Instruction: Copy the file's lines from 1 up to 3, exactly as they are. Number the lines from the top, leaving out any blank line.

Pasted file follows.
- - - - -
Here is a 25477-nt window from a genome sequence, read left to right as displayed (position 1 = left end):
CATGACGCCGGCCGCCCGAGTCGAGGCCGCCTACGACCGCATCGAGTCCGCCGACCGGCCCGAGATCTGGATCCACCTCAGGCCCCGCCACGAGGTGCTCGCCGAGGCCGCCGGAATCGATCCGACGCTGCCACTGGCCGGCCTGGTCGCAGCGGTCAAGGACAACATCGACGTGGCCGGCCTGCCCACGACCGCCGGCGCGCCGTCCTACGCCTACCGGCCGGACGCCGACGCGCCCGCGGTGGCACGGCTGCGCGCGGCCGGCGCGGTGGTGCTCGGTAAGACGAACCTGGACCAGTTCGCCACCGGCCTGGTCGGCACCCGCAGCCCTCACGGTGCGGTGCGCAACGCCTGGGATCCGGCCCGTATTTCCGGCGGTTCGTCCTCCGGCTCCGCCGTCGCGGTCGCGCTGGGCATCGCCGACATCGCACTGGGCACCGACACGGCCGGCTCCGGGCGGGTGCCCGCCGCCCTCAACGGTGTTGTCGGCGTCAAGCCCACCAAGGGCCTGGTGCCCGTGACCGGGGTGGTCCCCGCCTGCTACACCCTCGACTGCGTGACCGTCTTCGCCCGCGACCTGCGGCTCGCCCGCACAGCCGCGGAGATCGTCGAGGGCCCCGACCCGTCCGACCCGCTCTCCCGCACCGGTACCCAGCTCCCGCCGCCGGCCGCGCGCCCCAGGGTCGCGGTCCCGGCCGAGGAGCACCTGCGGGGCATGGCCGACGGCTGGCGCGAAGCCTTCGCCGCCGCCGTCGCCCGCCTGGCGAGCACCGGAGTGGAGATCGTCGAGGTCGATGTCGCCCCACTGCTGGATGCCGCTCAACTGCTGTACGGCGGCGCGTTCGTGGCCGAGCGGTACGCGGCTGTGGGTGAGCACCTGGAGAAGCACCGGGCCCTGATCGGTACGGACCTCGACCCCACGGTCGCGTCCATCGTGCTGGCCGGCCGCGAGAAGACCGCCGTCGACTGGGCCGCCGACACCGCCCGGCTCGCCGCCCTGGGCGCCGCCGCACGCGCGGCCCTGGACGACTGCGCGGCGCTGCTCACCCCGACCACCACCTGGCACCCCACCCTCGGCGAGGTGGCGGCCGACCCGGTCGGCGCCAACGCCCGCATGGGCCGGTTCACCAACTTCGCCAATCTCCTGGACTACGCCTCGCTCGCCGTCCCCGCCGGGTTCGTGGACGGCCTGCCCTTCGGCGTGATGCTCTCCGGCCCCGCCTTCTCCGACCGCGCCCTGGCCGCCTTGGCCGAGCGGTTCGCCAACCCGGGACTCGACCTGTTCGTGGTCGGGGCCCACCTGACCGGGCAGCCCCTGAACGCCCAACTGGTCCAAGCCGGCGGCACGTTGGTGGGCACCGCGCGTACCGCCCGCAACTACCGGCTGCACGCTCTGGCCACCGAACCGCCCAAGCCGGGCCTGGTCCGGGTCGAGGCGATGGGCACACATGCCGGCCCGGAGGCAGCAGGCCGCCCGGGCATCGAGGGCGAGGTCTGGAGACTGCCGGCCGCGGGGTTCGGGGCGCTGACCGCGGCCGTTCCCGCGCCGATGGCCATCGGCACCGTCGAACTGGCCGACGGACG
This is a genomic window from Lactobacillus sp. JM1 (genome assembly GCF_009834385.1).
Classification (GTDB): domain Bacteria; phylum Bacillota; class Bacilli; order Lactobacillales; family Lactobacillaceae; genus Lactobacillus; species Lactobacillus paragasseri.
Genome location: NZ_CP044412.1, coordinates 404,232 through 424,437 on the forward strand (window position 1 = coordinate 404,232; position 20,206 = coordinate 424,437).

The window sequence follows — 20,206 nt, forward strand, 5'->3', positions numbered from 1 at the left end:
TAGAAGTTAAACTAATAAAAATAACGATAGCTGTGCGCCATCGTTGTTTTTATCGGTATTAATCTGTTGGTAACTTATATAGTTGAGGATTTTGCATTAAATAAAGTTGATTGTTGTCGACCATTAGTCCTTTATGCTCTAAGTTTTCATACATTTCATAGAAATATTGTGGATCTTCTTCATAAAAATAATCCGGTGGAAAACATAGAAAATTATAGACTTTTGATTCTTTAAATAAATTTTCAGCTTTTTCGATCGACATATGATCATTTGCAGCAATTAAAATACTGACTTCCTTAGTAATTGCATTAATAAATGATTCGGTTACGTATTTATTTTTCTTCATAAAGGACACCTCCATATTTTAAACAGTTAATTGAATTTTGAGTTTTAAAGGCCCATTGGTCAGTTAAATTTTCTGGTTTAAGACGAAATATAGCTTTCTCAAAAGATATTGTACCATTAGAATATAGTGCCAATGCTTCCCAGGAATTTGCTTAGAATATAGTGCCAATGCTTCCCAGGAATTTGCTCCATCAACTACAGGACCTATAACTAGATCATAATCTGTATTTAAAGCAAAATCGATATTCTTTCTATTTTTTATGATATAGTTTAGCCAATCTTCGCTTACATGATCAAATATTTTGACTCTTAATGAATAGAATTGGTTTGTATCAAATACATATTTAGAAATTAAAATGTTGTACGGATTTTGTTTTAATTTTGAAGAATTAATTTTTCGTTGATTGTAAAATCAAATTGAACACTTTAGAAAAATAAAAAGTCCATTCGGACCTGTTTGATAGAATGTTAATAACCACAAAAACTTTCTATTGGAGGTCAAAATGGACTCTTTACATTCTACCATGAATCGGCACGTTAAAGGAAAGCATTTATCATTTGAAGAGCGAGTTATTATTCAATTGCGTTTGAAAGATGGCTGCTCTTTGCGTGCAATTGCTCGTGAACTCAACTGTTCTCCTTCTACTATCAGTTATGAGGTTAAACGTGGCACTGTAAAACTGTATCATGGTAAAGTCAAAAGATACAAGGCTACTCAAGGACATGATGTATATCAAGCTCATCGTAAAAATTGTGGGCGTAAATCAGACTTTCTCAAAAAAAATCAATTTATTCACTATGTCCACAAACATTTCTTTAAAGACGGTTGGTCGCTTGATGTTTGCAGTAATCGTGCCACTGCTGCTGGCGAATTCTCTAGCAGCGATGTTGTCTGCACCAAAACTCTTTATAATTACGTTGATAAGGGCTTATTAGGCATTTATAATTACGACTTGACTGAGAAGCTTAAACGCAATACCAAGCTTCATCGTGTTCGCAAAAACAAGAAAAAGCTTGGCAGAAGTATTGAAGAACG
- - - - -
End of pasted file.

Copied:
Here is a 25477-nt window from a genome sequence, read left to right as displayed (position 1 = left end):
CATGACGCCGGCCGCCCGAGTCGAGGCCGCCTACGACCGCATCGAGTCCGCCGACCGGCCCGAGATCTGGATCCACCTCAGGCCCCGCCACGAGGTGCTCGCCGAGGCCGCCGGAATCGATCCGACGCTGCCACTGGCCGGCCTGGTCGCAGCGGTCAAGGACAACATCGACGTGGCCGGCCTGCCCACGACCGCCGGCGCGCCGTCCTACGCCTACCGGCCGGACGCCGACGCGCCCGCGGTGGCACGGCTGCGCGCGGCCGGCGCGGTGGTGCTCGGTAAGACGAACCTGGACCAGTTCGCCACCGGCCTGGTCGGCACCCGCAGCCCTCACGGTGCGGTGCGCAACGCCTGGGATCCGGCCCGTATTTCCGGCGGTTCGTCCTCCGGCTCCGCCGTCGCGGTCGCGCTGGGCATCGCCGACATCGCACTGGGCACCGACACGGCCGGCTCCGGGCGGGTGCCCGCCGCCCTCAACGGTGTTGTCGGCGTCAAGCCCACCAAGGGCCTGGTGCCCGTGACCGGGGTGGTCCCCGCCTGCTACACCCTCGACTGCGTGACCGTCTTCGCCCGCGACCTGCGGCTCGCCCGCACAGCCGCGGAGATCGTCGAGGGCCCCGACCCGTCCGACCCGCTCTCCCGCACCGGTACCCAGCTCCCGCCGCCGGCCGCGCGCCCCAGGGTCGCGGTCCCGGCCGAGGAGCACCTGCGGGGCATGGCCGACGGCTGGCGCGAAGCCTTCGCCGCCGCCGTCGCCCGCCTGGCGAGCACCGGAGTGGAGATCGTCGAGGTCGATGTCGCCCCACTGCTGGATGCCGCTCAACTGCTGTACGGCGGCGCGTTCGTGGCCGAGCGGTACGCGGCTGTGGGTGAGCACCTGGAGAAGCACCGGGCCCTGATCGGTACGGACCTCGACCCCACGGTCGCGTCCATCGTGCTGGCCGGCCGCGAGAAGACCGCCGTCGACTGGGCCGCCGACACCGCCCGGCTCGCCGCCCTGGGCGCCGCCGCACGCGCGGCCCTGGACGACTGCGCGGCGCTGCTCACCCCGACCACCACCTGGCACCCCACCCTCGGCGAGGTGGCGGCCGACCCGGTCGGCGCCAACGCCCGCATGGGCCGGTTCACCAACTTCGCCAATCTCCTGGACTACGCCTCGCTCGCCGTCCCCGCCGGGTTCGTGGACGGCCTGCCCTTCGGCGTGATGCTCTCCGGCCCCGCCTTCTCCGACCGCGCCCTGGCCGCCTTGGCCGAGCGGTTCGCCAACCCGGGACTCGACCTGTTCGTGGTCGGGGCCCACCTGACCGGGCAGCCCCTGAACGCCCAACTGGTCCAAGCCGGCGGCACGTTGGTGGGCACCGCGCGTACCGCCCGCAACTACCGGCTGCACGCTCTGGCCACCGAACCGCCCAAGCCGGGCCTGGTCCGGGTCGAGGCGATGGGCACACATGCCGGCCCGGAGGCAGCAGGCCGCCCGGGCATCGAGGGCGAGGTCTGGAGACTGCCGGCCGCGGGGTTCGGGGCGCTGACCGCGGCCGTTCCCGCGCCGATGGCCATCGGCACCGTCGAACTGGCCGACGGACG
This is a genomic window from Lactobacillus sp. JM1 (genome assembly GCF_009834385.1).